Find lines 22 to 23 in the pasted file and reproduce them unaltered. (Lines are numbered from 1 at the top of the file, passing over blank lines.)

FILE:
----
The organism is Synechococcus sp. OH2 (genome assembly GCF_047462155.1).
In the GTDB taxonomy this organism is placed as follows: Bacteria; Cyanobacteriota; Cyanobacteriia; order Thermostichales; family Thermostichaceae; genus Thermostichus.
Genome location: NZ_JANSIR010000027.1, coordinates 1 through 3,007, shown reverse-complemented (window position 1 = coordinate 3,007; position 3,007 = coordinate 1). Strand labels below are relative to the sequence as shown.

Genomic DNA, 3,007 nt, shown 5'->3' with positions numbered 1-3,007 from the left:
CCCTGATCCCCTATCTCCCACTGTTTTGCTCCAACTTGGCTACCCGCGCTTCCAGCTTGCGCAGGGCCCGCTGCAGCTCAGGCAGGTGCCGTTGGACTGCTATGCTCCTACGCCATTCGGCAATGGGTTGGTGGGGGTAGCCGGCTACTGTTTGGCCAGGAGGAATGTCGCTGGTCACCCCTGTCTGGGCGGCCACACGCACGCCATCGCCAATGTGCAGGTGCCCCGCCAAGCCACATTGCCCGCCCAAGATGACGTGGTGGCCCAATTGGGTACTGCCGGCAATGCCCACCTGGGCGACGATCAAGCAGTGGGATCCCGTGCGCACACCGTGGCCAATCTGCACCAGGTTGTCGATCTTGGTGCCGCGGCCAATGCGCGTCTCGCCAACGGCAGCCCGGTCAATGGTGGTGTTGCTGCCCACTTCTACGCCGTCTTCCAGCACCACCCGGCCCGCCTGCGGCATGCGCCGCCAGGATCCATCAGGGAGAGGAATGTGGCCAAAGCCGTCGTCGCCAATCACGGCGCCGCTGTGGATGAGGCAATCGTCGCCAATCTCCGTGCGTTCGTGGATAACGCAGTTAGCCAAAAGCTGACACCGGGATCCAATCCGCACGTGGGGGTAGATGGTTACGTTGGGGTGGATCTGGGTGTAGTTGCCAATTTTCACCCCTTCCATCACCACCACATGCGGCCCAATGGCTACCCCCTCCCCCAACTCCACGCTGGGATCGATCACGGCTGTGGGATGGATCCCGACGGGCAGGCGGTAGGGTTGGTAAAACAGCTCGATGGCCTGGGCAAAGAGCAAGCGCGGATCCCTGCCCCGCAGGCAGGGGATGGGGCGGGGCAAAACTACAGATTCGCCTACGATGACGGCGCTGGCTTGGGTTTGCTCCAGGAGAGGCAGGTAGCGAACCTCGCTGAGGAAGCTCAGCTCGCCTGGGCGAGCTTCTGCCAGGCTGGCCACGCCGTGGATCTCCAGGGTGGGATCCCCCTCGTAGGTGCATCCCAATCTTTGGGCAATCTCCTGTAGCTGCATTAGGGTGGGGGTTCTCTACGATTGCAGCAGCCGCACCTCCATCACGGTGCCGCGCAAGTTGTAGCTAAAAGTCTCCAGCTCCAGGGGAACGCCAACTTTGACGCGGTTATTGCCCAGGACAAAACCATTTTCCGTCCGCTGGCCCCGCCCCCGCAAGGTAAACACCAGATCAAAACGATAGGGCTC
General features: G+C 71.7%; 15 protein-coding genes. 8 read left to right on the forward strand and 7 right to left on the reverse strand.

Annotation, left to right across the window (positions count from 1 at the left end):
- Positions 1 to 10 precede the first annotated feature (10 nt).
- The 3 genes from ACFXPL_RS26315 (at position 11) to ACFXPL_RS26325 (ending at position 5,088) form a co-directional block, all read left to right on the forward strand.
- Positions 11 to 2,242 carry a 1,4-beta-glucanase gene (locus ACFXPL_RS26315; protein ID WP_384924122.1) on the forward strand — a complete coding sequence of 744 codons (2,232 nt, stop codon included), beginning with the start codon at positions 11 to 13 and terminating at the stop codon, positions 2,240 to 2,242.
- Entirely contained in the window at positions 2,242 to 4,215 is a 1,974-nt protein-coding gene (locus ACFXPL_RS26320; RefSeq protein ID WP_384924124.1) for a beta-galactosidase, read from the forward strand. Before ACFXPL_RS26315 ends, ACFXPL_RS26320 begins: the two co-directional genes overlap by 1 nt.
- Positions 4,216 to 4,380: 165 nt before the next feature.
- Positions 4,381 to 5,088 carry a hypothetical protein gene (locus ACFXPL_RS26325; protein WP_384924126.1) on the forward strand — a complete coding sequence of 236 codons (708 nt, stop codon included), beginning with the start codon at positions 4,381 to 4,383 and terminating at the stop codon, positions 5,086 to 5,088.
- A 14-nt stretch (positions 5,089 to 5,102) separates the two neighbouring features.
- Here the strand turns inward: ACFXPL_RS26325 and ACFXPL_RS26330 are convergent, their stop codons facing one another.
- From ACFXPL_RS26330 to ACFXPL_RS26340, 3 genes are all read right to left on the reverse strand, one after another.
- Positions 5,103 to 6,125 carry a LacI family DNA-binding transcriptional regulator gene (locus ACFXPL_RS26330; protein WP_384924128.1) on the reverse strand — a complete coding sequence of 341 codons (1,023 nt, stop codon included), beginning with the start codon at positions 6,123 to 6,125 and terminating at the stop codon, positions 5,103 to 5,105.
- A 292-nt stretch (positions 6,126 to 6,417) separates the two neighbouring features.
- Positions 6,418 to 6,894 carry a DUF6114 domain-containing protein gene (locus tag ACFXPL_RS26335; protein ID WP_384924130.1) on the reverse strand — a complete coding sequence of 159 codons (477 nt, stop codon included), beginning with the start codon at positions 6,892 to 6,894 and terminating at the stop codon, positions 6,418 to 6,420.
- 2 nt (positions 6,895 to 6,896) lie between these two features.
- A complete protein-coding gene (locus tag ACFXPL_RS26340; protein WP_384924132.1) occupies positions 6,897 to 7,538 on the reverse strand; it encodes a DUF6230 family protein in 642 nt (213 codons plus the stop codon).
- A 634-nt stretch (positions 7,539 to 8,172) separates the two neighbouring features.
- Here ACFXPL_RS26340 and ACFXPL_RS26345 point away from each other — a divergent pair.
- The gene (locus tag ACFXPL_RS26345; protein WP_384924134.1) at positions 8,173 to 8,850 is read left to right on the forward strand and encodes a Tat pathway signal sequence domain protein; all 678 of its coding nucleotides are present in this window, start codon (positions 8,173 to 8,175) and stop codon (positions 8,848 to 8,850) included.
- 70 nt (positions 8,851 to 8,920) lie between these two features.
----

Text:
- A 634-nt stretch (positions 7,539 to 8,172) separates the two neighbouring features.
- Here ACFXPL_RS26340 and ACFXPL_RS26345 point away from each other — a divergent pair.